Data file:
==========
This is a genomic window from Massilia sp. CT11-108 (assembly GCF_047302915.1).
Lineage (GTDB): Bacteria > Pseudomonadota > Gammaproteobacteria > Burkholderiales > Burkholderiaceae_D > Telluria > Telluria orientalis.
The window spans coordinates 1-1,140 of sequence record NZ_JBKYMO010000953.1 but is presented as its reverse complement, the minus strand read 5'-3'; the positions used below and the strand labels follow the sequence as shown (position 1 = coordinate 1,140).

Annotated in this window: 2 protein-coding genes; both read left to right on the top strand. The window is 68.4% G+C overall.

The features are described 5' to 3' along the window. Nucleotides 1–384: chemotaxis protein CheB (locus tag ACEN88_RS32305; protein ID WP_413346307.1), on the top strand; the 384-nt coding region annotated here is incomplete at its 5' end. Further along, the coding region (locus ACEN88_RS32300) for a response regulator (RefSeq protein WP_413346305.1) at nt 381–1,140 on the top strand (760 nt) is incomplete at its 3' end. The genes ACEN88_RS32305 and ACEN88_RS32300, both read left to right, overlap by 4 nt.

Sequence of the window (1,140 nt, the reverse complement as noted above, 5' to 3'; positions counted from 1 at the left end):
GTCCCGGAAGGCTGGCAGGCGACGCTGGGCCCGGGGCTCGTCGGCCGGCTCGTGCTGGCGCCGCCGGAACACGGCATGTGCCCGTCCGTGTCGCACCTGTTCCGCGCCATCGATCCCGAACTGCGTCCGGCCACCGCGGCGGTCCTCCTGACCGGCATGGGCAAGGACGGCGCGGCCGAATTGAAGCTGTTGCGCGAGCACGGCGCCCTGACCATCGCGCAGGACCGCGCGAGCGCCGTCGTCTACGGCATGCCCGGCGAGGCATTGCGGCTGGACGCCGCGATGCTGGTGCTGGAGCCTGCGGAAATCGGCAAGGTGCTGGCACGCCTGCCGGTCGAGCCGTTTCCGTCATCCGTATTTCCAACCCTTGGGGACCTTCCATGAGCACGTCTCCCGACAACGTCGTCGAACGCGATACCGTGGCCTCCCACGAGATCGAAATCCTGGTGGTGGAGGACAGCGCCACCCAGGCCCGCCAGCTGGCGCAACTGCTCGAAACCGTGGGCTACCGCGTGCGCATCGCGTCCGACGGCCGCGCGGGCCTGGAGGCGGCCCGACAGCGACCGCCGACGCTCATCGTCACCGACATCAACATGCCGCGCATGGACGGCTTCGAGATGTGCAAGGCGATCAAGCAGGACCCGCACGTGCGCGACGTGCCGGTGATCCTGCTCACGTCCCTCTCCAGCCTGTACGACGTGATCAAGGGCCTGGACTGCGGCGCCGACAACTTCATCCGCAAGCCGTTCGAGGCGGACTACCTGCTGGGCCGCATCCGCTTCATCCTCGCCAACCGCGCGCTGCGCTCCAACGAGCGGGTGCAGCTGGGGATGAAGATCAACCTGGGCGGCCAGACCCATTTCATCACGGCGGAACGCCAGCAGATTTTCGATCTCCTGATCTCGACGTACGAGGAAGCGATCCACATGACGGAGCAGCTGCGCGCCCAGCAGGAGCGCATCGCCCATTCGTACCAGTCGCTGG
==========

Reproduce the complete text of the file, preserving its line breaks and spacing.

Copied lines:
This is a genomic window from Massilia sp. CT11-108 (assembly GCF_047302915.1).
Lineage (GTDB): Bacteria > Pseudomonadota > Gammaproteobacteria > Burkholderiales > Burkholderiaceae_D > Telluria > Telluria orientalis.
The window spans coordinates 1-1,140 of sequence record NZ_JBKYMO010000953.1 but is presented as its reverse complement, the minus strand read 5'-3'; the positions used below and the strand labels follow the sequence as shown (position 1 = coordinate 1,140).

Annotated in this window: 2 protein-coding genes; both read left to right on the top strand. The window is 68.4% G+C overall.

The features are described 5' to 3' along the window. Nucleotides 1–384: chemotaxis protein CheB (locus tag ACEN88_RS32305; protein ID WP_413346307.1), on the top strand; the 384-nt coding region annotated here is incomplete at its 5' end. Further along, the coding region (locus ACEN88_RS32300) for a response regulator (RefSeq protein WP_413346305.1) at nt 381–1,140 on the top strand (760 nt) is incomplete at its 3' end. The genes ACEN88_RS32305 and ACEN88_RS32300, both read left to right, overlap by 4 nt.

Sequence of the window (1,140 nt, the reverse complement as noted above, 5' to 3'; positions counted from 1 at the left end):
GTCCCGGAAGGCTGGCAGGCGACGCTGGGCCCGGGGCTCGTCGGCCGGCTCGTGCTGGCGCCGCCGGAACACGGCATGTGCCCGTCCGTGTCGCACCTGTTCCGCGCCATCGATCCCGAACTGCGTCCGGCCACCGCGGCGGTCCTCCTGACCGGCATGGGCAAGGACGGCGCGGCCGAATTGAAGCTGTTGCGCGAGCACGGCGCCCTGACCATCGCGCAGGACCGCGCGAGCGCCGTCGTCTACGGCATGCCCGGCGAGGCATTGCGGCTGGACGCCGCGATGCTGGTGCTGGAGCCTGCGGAAATCGGCAAGGTGCTGGCACGCCTGCCGGTCGAGCCGTTTCCGTCATCCGTATTTCCAACCCTTGGGGACCTTCCATGAGCACGTCTCCCGACAACGTCGTCGAACGCGATACCGTGGCCTCCCACGAGATCGAAATCCTGGTGGTGGAGGACAGCGCCACCCAGGCCCGCCAGCTGGCGCAACTGCTCGAAACCGTGGGCTACCGCGTGCGCATCGCGTCCGACGGCCGCGCGGGCCTGGAGGCGGCCCGACAGCGACCGCCGACGCTCATCGTCACCGACATCAACATGCCGCGCATGGACGGCTTCGAGATGTGCAAGGCGATCAAGCAGGACCCGCACGTGCGCGACGTGCCGGTGATCCTGCTCACGTCCCTCTCCAGCCTGTACGACGTGATCAAGGGCCTGGACTGCGGCGCCGACAACTTCATCCGCAAGCCGTTCGAGGCGGACTACCTGCTGGGCCGCATCCGCTTCATCCTCGCCAACCGCGCGCTGCGCTCCAACGAGCGGGTGCAGCTGGGGATGAAGATCAACCTGGGCGGCCAGACCCATTTCATCACGGCGGAACGCCAGCAGATTTTCGATCTCCTGATCTCGACGTACGAGGAAGCGATCCACATGACGGAGCAGCTGCGCGCCCAGCAGGAGCGCATCGCCCATTCGTACCAGTCGCTGG